Industries

Pandemic-driven changes bring Factory of the Future into the present

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As we begin 2022, two years since the onset of COVID-19, it is clear that technologies like AI, IoT and hybrid cloud have been critical levers to help businesses achieve sustainability, resiliency, and agility in light of massive disruption. As social distancing kept workers at home, smart connectivity and the insights gathered can help scale operations on the manufacturing floor. Intelligent manufacturing can facilitate improvement in production defect detection by as much as 50 percent, and improvement in yields by 20 percent. And the IBM Institute for Business Value study revealed surveyed manufacturers reported intelligent automation has increased revenues by almost 8 percent.

Today, technology is being developed and adopted at such rapid speeds that to be competitive, companies need faster, more efficient ways of adopting innovation.  The vision is a holistic, intelligent method of designing for and adopting new technologies so that the factory learns and reacts in real-time. Digital transformation is the key to getting to this new intelligent factory and the Fourth Industrial Revolution, often called Industry 4.0, is now underway.

The evolution of data-driven autonomous systems and machine learning tools supports the promise of Industry 4.0 as organizations look to provide real time, reliable and trusted data; increase overall equipment effectiveness (OEE); reduce greenhouse gas emissions and reduce energy consumption; and optimize maintenance to improve reliability and cost of manufacturing operations. One of the main roadblocks that factories face is while they now generate one terabyte of production data each day, 90+ percent of this data isn’t properly utilized and leaders often have to make decisions with old and untrusted data.

Reckitt, a British multinational consumer goods company with a portfolio of leading consumer brands including Lysol and Air Wick, faced a similar challenge due to the mixture of each brand’s own legacy equipment and systems as a result of recent acquisitions. The Reckitt team envisioned a scalable solution to meet their key challenges around productivity, waste, and sustainability, designed for simple deployment to future sites and the ability to expand use cases and drive benefits from AI. Reckitt needed a partner within the industry, whose domain and technology expertise could create a solid foundation of trusted data available to all the users in the factory and identify, develop, and implement additional use cases and bring them to life.

Reckitt began exploring options that would enable shop floor operators to stay connected to key systems using smart devices without a need to go back to their desks. The business quickly found a winning strategy through a mix of IoT and cloud technologies including Azure IoT Edge and Azure IoT Hub.  IBM Consulting, working in close collaboration with Reckitt, Microsoft and Ilabo, developed a platform that brought immediate benefits to users in Reckitt’s Nottingham factory; putting information in the hands of the operators, team leaders, technicians, and managers to help them make better decisions about which machine issue to prioritize and identify trends that allowed fact based continuous improvement. This was a key enabler to improve factory metrics while also providing a scalable template for future sites. By employing a hybrid cloud approach, Reckitt’s sensitive production data will remain secure, while benefiting from all the innovative cloud technology services that IBM, Microsoft and our other ecosystem partners have to offer.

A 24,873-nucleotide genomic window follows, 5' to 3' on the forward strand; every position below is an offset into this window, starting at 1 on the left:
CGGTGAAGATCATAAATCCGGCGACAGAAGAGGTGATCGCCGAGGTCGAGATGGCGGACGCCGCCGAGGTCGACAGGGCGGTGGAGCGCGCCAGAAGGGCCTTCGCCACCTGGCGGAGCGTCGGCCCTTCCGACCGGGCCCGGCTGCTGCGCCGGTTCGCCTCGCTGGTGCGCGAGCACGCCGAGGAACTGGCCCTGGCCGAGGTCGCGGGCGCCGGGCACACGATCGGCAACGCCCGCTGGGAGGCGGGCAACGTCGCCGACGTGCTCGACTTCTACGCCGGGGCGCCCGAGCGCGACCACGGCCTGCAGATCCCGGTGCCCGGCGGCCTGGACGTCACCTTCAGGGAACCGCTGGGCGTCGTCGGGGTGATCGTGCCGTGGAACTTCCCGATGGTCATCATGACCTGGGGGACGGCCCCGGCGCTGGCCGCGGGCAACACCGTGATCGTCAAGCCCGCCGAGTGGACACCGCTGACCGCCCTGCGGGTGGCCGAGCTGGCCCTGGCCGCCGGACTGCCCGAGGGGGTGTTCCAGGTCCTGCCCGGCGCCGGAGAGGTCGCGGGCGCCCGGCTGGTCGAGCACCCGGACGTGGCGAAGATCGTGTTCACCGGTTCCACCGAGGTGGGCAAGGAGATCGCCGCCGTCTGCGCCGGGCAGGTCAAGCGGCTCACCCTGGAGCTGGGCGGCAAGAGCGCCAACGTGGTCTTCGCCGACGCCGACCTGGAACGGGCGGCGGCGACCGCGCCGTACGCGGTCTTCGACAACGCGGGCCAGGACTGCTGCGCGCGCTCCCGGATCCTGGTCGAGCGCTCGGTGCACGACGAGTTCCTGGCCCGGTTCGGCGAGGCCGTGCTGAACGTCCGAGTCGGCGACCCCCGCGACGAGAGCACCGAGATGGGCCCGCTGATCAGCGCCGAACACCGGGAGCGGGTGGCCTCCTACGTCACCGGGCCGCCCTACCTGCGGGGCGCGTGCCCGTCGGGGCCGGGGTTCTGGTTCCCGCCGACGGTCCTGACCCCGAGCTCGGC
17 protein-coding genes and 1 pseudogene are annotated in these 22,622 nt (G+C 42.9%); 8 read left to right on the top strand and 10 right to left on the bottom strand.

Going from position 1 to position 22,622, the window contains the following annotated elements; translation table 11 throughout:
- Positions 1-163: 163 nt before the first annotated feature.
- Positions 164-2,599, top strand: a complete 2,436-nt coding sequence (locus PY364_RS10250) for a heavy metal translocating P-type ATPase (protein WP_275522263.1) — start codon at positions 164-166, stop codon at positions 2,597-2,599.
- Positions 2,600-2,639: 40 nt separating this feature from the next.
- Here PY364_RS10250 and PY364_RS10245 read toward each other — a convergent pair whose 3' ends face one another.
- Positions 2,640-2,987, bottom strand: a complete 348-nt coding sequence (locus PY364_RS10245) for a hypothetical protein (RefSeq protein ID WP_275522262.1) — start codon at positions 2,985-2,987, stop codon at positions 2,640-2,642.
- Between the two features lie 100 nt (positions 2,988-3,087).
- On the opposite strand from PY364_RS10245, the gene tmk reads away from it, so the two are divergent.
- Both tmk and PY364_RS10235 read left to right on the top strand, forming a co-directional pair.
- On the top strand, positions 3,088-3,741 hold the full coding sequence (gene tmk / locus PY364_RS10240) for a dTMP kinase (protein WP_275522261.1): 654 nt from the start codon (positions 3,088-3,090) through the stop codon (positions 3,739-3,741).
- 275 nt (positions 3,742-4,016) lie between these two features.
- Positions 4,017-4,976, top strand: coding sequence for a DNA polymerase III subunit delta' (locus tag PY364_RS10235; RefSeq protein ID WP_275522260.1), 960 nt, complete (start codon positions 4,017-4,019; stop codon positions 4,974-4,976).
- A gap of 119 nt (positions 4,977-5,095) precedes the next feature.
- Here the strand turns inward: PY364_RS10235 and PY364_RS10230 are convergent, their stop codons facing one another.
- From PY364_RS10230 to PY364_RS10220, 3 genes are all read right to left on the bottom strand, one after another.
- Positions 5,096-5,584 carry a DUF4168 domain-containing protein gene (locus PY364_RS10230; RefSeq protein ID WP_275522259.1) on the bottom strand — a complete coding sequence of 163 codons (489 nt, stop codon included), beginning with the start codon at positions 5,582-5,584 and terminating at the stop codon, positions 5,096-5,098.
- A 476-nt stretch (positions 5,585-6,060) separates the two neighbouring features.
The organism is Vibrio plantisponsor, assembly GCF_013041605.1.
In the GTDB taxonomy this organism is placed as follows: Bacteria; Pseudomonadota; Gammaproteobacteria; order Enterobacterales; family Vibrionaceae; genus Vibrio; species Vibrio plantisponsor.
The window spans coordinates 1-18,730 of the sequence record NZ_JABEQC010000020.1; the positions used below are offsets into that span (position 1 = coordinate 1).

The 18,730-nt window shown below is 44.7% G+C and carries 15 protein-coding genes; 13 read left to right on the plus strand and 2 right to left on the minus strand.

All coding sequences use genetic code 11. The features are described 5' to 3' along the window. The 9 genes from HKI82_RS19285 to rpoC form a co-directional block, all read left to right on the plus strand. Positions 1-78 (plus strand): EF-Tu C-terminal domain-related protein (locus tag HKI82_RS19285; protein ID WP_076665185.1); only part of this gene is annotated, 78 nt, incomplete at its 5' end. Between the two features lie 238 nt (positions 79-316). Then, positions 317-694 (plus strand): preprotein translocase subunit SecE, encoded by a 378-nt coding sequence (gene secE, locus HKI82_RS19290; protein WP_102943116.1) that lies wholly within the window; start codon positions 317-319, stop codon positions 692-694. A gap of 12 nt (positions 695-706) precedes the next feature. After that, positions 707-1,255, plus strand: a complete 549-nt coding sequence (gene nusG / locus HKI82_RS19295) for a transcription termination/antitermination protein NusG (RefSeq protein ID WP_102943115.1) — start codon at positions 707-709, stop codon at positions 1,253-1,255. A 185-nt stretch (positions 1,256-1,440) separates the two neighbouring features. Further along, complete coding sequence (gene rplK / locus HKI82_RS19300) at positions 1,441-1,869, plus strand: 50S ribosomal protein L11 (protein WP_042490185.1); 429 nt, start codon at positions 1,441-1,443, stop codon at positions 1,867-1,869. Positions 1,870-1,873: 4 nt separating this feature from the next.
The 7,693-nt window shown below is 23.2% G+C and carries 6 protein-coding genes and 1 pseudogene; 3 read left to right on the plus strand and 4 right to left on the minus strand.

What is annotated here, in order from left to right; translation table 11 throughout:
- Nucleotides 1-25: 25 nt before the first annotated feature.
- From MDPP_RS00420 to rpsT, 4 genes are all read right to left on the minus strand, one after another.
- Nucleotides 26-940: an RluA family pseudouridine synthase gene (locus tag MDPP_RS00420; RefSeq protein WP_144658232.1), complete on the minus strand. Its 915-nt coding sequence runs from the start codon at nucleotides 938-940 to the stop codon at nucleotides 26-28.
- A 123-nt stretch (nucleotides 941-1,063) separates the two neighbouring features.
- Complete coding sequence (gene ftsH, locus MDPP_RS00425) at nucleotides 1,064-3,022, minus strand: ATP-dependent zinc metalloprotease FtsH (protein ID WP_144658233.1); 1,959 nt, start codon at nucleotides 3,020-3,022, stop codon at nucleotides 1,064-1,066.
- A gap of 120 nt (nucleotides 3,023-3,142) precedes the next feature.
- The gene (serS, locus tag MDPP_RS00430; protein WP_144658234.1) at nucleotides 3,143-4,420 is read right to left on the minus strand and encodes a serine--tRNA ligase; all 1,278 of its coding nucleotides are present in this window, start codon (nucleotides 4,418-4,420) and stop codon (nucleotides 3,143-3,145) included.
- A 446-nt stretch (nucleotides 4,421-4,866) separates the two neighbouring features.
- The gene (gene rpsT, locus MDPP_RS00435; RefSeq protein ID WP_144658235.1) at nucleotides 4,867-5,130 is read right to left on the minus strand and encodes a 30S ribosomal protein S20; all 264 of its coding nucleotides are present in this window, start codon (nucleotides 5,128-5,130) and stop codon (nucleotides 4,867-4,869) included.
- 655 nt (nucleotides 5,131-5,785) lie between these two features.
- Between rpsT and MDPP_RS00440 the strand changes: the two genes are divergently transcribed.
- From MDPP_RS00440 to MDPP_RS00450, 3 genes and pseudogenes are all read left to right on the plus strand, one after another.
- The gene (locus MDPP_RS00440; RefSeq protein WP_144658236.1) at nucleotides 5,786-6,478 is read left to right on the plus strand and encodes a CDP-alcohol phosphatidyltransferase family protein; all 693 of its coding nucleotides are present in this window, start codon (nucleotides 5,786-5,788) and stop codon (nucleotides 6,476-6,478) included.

Reckitt and IBM worked together via the IBM Garage from day one to build the Factory of the Future foundation and a roadmap of discrete use cases. IBM’s user-centric approach was designed to identify and then rapidly implement the strategic improvement opportunities starting with a minimum viable product for early user engagement. The success was built on Reckitt’s clear business objectives combined with IBM’s deep industry expertise and a track record of transforming industrial companies, brought together by applying the IBM Garage methodology to pinpoint the most important areas for improvement and fast-track innovation.

Over a nine-month period, new processes were implemented to automatically track productivity and provide the data that allowed the operators to drive improvement: by bringing together energy usage and environmental data to allow equipment to be optimized to reduce electricity consumption and the resulting carbon footprint whilst maintaining the required environment; and implementing new processes that moved maintenance from time based to cycle or condition based by linking machine sensors back to the maintenance systems. This allowed maintenance crews to become much more effective whilst also increasing equipment availability

IBM’s work for Reckitt’s global roll-out of Factory of the Future and replicable templates for business’ different factories were all powered by a hybrid cloud approach, which creates the possibility of having a collaborative environment for all users with access to real-time information to share across the entire factory site.

In addition to increasing visibility and traceability across the factory, IBM has helped Reckitt recognize and mitigate risks, delays and unwanted expenditures that can stem from unseen data or insights. This soon-to-be standardized Factory of the Future program and unified digitization framework to be deployed in factories in the US and Asia, will create more efficiency and reliability within their operations around the world.

Senior Partner, IBM Consulting UK & Ireland

Skip Snyder

Senior Partner, IBM Consulting

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